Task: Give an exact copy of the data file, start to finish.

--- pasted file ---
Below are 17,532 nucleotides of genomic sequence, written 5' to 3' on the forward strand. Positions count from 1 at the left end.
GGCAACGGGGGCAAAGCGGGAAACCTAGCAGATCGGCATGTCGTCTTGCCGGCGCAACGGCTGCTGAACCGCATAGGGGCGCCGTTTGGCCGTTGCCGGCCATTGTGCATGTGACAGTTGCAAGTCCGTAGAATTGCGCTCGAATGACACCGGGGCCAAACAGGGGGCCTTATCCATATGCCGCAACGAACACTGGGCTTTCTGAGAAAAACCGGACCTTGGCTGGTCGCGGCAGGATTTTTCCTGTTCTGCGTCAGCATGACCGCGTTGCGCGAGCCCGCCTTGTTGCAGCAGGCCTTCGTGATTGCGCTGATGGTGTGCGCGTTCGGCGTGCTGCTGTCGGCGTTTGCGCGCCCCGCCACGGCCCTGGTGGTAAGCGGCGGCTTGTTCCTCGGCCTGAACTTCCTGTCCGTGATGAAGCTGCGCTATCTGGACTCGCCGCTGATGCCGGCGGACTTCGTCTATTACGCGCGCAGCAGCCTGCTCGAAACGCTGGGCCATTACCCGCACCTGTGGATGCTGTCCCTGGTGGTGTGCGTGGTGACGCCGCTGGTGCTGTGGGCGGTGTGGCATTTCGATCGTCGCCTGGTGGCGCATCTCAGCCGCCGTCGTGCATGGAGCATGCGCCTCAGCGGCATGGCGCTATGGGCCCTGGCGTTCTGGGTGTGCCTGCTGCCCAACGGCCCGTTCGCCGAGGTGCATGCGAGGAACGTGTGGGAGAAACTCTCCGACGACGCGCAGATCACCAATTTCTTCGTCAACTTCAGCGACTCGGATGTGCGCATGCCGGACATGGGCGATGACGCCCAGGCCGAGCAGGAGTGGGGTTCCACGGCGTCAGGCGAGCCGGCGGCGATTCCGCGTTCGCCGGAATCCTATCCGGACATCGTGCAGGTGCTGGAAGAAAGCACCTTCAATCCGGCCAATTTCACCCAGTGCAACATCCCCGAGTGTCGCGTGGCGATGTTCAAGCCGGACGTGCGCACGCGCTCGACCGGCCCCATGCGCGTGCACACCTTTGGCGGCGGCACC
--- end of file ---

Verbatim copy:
Below are 17,532 nucleotides of genomic sequence, written 5' to 3' on the forward strand. Positions count from 1 at the left end.
GGCAACGGGGGCAAAGCGGGAAACCTAGCAGATCGGCATGTCGTCTTGCCGGCGCAACGGCTGCTGAACCGCATAGGGGCGCCGTTTGGCCGTTGCCGGCCATTGTGCATGTGACAGTTGCAAGTCCGTAGAATTGCGCTCGAATGACACCGGGGCCAAACAGGGGGCCTTATCCATATGCCGCAACGAACACTGGGCTTTCTGAGAAAAACCGGACCTTGGCTGGTCGCGGCAGGATTTTTCCTGTTCTGCGTCAGCATGACCGCGTTGCGCGAGCCCGCCTTGTTGCAGCAGGCCTTCGTGATTGCGCTGATGGTGTGCGCGTTCGGCGTGCTGCTGTCGGCGTTTGCGCGCCCCGCCACGGCCCTGGTGGTAAGCGGCGGCTTGTTCCTCGGCCTGAACTTCCTGTCCGTGATGAAGCTGCGCTATCTGGACTCGCCGCTGATGCCGGCGGACTTCGTCTATTACGCGCGCAGCAGCCTGCTCGAAACGCTGGGCCATTACCCGCACCTGTGGATGCTGTCCCTGGTGGTGTGCGTGGTGACGCCGCTGGTGCTGTGGGCGGTGTGGCATTTCGATCGTCGCCTGGTGGCGCATCTCAGCCGCCGTCGTGCATGGAGCATGCGCCTCAGCGGCATGGCGCTATGGGCCCTGGCGTTCTGGGTGTGCCTGCTGCCCAACGGCCCGTTCGCCGAGGTGCATGCGAGGAACGTGTGGGAGAAACTCTCCGACGACGCGCAGATCACCAATTTCTTCGTCAACTTCAGCGACTCGGATGTGCGCATGCCGGACATGGGCGATGACGCCCAGGCCGAGCAGGAGTGGGGTTCCACGGCGTCAGGCGAGCCGGCGGCGATTCCGCGTTCGCCGGAATCCTATCCGGACATCGTGCAGGTGCTGGAAGAAAGCACCTTCAATCCGGCCAATTTCACCCAGTGCAACATCCCCGAGTGTCGCGTGGCGATGTTCAAGCCGGACGTGCGCACGCGCTCGACCGGCCCCATGCGCGTGCACACCTTTGGCGGCGGCACC